CFD coupled to activated sludge biochemical models has been demonstrated to be very valuable compared with simpler mixed tank models. This should be further expanded to include models such as the ASM2d and ASM3 models incorporating phosphorus removal. Incorporation of density-coupled solids transport should be included in future suspended growth reactor CFD models since solids settling affects the solids concentration, density and velocity profiles and resulting reactant concentrations. There is also a continuing need to use CFD models for validation of biokinetic models based on simpler hydraulic assumptions.
More sedimentation tank modelling should be done in 3D, incorporating full GSM and models for flocculation and rheology. Alternative physically-based models for compression settling should be compared to the dominant empirical models.
Future work in modelling of digestion should include the effects of density couple, hindered settling, compression and rheology. Incorporation of biokinetic models into anaerobic digestion study is in its infancy and could be critical to advanced issues such as foaming and inactive zones.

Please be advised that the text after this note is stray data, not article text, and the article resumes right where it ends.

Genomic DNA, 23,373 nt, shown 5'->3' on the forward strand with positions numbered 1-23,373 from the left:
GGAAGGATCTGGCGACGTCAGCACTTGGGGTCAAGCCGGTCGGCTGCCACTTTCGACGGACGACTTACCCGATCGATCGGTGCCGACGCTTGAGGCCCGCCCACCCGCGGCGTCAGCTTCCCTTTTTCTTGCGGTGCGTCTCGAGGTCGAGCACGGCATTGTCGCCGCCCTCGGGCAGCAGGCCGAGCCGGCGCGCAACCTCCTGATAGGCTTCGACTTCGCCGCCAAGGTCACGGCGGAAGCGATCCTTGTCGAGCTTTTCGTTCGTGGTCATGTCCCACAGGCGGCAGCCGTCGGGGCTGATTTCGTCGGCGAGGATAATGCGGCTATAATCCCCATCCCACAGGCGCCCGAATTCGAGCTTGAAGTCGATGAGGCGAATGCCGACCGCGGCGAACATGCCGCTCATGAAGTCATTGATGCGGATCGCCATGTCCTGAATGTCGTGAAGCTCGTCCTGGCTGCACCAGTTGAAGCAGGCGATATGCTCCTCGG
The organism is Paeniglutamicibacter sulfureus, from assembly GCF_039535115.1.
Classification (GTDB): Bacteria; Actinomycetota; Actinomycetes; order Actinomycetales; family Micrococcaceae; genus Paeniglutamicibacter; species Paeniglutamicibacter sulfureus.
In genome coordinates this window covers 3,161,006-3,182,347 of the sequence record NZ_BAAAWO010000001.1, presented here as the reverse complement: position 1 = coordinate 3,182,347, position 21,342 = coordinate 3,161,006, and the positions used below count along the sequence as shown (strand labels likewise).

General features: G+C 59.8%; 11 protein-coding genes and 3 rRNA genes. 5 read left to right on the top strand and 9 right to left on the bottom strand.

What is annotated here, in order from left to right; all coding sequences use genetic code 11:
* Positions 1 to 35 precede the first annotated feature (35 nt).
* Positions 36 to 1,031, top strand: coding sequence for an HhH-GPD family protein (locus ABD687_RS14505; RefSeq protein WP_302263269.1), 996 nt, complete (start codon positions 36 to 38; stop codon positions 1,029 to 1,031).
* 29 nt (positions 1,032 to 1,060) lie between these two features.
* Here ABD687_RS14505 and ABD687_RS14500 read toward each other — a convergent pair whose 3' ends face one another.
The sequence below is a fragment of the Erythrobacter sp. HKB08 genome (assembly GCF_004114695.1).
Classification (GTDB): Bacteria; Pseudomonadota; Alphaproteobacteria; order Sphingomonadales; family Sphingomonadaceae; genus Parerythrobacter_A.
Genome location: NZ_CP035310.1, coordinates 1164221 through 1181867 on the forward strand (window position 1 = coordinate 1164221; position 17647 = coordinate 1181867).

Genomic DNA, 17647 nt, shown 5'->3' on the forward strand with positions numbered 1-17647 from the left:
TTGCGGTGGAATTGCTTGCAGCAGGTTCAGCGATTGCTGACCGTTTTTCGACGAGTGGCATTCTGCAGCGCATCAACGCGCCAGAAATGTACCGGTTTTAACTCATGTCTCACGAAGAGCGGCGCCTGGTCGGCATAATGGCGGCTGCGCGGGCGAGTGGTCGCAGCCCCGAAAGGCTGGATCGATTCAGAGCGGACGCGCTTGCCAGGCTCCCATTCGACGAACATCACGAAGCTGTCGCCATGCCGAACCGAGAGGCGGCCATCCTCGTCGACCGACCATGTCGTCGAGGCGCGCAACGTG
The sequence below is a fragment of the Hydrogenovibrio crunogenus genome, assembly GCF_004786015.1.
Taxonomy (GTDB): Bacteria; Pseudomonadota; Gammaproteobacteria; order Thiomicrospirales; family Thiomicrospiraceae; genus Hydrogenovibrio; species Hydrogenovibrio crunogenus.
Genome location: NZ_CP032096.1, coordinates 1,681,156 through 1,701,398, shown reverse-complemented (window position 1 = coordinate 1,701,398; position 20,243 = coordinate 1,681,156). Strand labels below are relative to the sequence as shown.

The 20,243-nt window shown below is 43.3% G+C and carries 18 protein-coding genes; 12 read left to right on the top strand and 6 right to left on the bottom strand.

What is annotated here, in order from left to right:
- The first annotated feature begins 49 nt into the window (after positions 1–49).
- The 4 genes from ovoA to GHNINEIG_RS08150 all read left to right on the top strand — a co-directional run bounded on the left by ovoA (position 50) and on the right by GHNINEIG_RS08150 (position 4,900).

Disinfection modelling using CFD is relatively well developed but modelling of floc aggregates should be explored in future work.
There are potential applications for CFD outside of the areas considered here, such as final dewatering, particularly through screens, which may avoid primary unit elevation and reduce catchment pumping costs and centrifuges (enabling reduced energy and polymer consumption and unit wear), other solids handling units such as screws and conveyor belts, centrifugal and positive displacement transport of liquids and gases and behaviour of fluids and particulates during transport (mainly in pipes).
Whole plant hydraulic modelling is also a major opportunity for the optimization of design and operating costs, although this is obviously a significant computational challenge.
This work has been accomplished through a cooperative effort by members of the International Water Association working group on CFD. Volunteer efforts by all members are appreciated by the authors.